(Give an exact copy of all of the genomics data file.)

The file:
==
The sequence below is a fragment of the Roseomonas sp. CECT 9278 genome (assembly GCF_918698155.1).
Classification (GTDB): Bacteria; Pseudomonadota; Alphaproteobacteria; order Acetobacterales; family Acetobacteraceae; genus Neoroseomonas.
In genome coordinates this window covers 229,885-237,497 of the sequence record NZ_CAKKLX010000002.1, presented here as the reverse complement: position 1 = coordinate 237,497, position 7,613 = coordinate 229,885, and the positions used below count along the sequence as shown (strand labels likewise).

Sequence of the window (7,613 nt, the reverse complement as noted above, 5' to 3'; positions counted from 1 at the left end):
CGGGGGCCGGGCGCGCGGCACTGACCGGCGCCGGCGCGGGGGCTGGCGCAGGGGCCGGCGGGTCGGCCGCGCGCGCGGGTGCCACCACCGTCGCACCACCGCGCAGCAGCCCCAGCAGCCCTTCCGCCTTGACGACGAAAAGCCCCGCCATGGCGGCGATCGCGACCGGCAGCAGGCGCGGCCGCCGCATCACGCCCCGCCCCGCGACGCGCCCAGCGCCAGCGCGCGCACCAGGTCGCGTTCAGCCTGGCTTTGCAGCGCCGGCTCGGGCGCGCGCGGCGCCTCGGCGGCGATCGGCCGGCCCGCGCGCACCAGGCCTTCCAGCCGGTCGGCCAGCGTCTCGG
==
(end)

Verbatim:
The sequence below is a fragment of the Roseomonas sp. CECT 9278 genome (assembly GCF_918698155.1).
Classification (GTDB): Bacteria; Pseudomonadota; Alphaproteobacteria; order Acetobacterales; family Acetobacteraceae; genus Neoroseomonas.
In genome coordinates this window covers 229,885-237,497 of the sequence record NZ_CAKKLX010000002.1, presented here as the reverse complement: position 1 = coordinate 237,497, position 7,613 = coordinate 229,885, and the positions used below count along the sequence as shown (strand labels likewise).

Sequence of the window (7,613 nt, the reverse complement as noted above, 5' to 3'; positions counted from 1 at the left end):
CGGGGGCCGGGCGCGCGGCACTGACCGGCGCCGGCGCGGGGGCTGGCGCAGGGGCCGGCGGGTCGGCCGCGCGCGCGGGTGCCACCACCGTCGCACCACCGCGCAGCAGCCCCAGCAGCCCTTCCGCCTTGACGACGAAAAGCCCCGCCATGGCGGCGATCGCGACCGGCAGCAGGCGCGGCCGCCGCATCACGCCCCGCCCCGCGACGCGCCCAGCGCCAGCGCGCGCACCAGGTCGCGTTCAGCCTGGCTTTGCAGCGCCGGCTCGGGCGCGCGCGGCGCCTCGGCGGCGATCGGCCGGCCCGCGCGCACCAGGCCTTCCAGCCGGTCGGCCAGCGTCTCGG